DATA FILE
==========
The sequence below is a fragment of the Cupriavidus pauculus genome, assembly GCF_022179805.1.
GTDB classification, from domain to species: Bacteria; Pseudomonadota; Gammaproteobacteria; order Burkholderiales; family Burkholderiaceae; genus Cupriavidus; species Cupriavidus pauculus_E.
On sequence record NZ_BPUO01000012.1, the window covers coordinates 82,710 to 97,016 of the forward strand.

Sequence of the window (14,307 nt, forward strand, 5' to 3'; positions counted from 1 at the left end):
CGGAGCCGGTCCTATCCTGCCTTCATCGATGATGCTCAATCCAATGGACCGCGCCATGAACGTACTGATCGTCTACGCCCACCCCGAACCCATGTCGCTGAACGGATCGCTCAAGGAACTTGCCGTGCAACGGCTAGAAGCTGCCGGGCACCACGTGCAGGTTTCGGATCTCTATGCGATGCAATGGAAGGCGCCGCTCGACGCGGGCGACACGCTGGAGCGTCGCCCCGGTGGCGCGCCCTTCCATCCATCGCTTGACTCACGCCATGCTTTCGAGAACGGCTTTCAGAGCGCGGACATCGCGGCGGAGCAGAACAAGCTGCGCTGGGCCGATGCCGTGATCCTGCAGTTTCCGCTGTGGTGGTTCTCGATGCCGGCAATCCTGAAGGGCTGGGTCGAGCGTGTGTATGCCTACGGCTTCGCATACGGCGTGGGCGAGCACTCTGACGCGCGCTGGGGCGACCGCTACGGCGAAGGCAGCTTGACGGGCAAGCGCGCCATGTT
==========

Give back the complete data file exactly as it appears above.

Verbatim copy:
The sequence below is a fragment of the Cupriavidus pauculus genome, assembly GCF_022179805.1.
GTDB classification, from domain to species: Bacteria; Pseudomonadota; Gammaproteobacteria; order Burkholderiales; family Burkholderiaceae; genus Cupriavidus; species Cupriavidus pauculus_E.
On sequence record NZ_BPUO01000012.1, the window covers coordinates 82,710 to 97,016 of the forward strand.

Sequence of the window (14,307 nt, forward strand, 5' to 3'; positions counted from 1 at the left end):
CGGAGCCGGTCCTATCCTGCCTTCATCGATGATGCTCAATCCAATGGACCGCGCCATGAACGTACTGATCGTCTACGCCCACCCCGAACCCATGTCGCTGAACGGATCGCTCAAGGAACTTGCCGTGCAACGGCTAGAAGCTGCCGGGCACCACGTGCAGGTTTCGGATCTCTATGCGATGCAATGGAAGGCGCCGCTCGACGCGGGCGACACGCTGGAGCGTCGCCCCGGTGGCGCGCCCTTCCATCCATCGCTTGACTCACGCCATGCTTTCGAGAACGGCTTTCAGAGCGCGGACATCGCGGCGGAGCAGAACAAGCTGCGCTGGGCCGATGCCGTGATCCTGCAGTTTCCGCTGTGGTGGTTCTCGATGCCGGCAATCCTGAAGGGCTGGGTCGAGCGTGTGTATGCCTACGGCTTCGCATACGGCGTGGGCGAGCACTCTGACGCGCGCTGGGGCGACCGCTACGGCGAAGGCAGCTTGACGGGCAAGCGCGCCATGTT